Sketching skywards

Is a children’s book presenting the works of Leonardo da Vinci capable of igniting youngsters’ imaginations? Matthew Valentine finds out.

The problem with Leonardo da Vinci is that, after him, all other designers have tended to look a bit on the lame side. And not just designers, but painters and sculptors, too.

Da Vinci created the world’s most famous painting, recorded some of the earliest human dissections, and invented the parachute, the car and the helicopter. Never one to sit back with his feet up, he also managed to work out why the sky is blue in his spare time.

A new book for children aims to fire youthful imaginations into equalling the great man. It provides brief, but interesting information about da Vinci’s life and works. But more importantly, if inspiration is the point, it reproduces da Vinci’s fascinating sketches.

Even the greatest cynics have to work hard to tire of da Vinci’s sketches, and the selection chosen for Leonardo da Vinci: Dreams, Schemes and Flying Machines features designs for giant crossbows, cannon and portable castles. There is also a page of his cutaway drawings of the human body. All, in other words, gory enough to get children interested. Helicopters and cars are included, to, for the more technically minded.

Part of the Adventures in Art series published by Prestel, the book forms part of a set. It appears to be a good teaching aid, sparking interest rather than giving an exhaustive account. It would take a lot of information for young readers to pass an exam after reading the book, for example. In fact, da Vinci’s life is summarised in less than a page, an impressive piece of editing considering his lengthy and accomplished CV.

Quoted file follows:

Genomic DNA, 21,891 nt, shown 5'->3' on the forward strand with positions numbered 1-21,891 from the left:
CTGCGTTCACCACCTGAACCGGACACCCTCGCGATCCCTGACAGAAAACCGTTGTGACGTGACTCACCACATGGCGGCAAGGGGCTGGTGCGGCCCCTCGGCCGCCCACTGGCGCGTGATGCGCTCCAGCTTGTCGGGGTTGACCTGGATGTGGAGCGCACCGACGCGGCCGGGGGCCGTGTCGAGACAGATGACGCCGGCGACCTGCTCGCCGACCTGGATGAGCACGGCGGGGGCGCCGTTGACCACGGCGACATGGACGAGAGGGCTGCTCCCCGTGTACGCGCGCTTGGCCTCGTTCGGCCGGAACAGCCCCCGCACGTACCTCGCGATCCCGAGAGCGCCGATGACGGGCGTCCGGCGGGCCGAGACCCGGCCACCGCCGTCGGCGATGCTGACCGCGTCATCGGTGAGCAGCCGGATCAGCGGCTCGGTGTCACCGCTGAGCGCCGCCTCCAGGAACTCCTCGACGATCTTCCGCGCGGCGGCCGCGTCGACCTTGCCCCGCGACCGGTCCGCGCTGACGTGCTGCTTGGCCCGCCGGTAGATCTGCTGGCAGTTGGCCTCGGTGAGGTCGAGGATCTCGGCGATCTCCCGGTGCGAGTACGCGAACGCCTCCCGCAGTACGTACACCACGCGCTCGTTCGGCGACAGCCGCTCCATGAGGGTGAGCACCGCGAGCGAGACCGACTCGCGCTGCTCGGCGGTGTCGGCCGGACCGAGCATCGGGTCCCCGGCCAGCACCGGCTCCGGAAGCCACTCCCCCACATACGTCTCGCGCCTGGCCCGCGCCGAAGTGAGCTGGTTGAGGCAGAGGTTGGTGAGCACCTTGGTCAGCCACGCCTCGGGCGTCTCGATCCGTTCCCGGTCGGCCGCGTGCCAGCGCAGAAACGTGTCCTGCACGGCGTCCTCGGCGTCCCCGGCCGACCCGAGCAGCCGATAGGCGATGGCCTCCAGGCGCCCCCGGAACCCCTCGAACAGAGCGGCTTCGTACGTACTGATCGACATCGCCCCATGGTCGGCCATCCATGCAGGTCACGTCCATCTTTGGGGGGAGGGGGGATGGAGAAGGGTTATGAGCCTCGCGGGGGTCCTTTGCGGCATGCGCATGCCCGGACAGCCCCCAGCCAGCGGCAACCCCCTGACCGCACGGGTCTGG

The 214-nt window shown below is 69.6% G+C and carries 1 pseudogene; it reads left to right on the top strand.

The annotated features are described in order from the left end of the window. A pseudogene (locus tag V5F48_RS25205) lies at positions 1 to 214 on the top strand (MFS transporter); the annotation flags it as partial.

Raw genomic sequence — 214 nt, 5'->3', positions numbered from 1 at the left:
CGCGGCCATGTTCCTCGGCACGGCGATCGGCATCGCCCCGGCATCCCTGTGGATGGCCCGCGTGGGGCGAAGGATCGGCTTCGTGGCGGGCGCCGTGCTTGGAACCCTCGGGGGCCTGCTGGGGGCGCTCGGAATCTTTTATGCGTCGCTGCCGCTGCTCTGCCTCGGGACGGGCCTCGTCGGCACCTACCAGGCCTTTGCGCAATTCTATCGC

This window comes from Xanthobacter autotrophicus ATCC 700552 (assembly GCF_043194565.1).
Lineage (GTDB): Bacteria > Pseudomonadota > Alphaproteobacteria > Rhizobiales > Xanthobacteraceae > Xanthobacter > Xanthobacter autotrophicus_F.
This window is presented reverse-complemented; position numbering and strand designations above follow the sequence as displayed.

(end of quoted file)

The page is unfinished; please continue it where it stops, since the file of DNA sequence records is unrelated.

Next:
The book itself is contemporary in design, with creative work attributed to Iris von Hoesslin, at the Munich offices of the original German publisher. It provides a clean canvas for the display of da Vinci’s own work.

The problems that could occur if the book is successful and young readers are indeed inspired to emulate da Vinci can only be guessed at – they could be setting themselves an unattainable target. Best to book a child psychiatrist early, just to be on the safe side.

Leonardo da Vinci: Dreams, Schemes and Flying Machines is published by Prestel on 10 April, Priced £9.95

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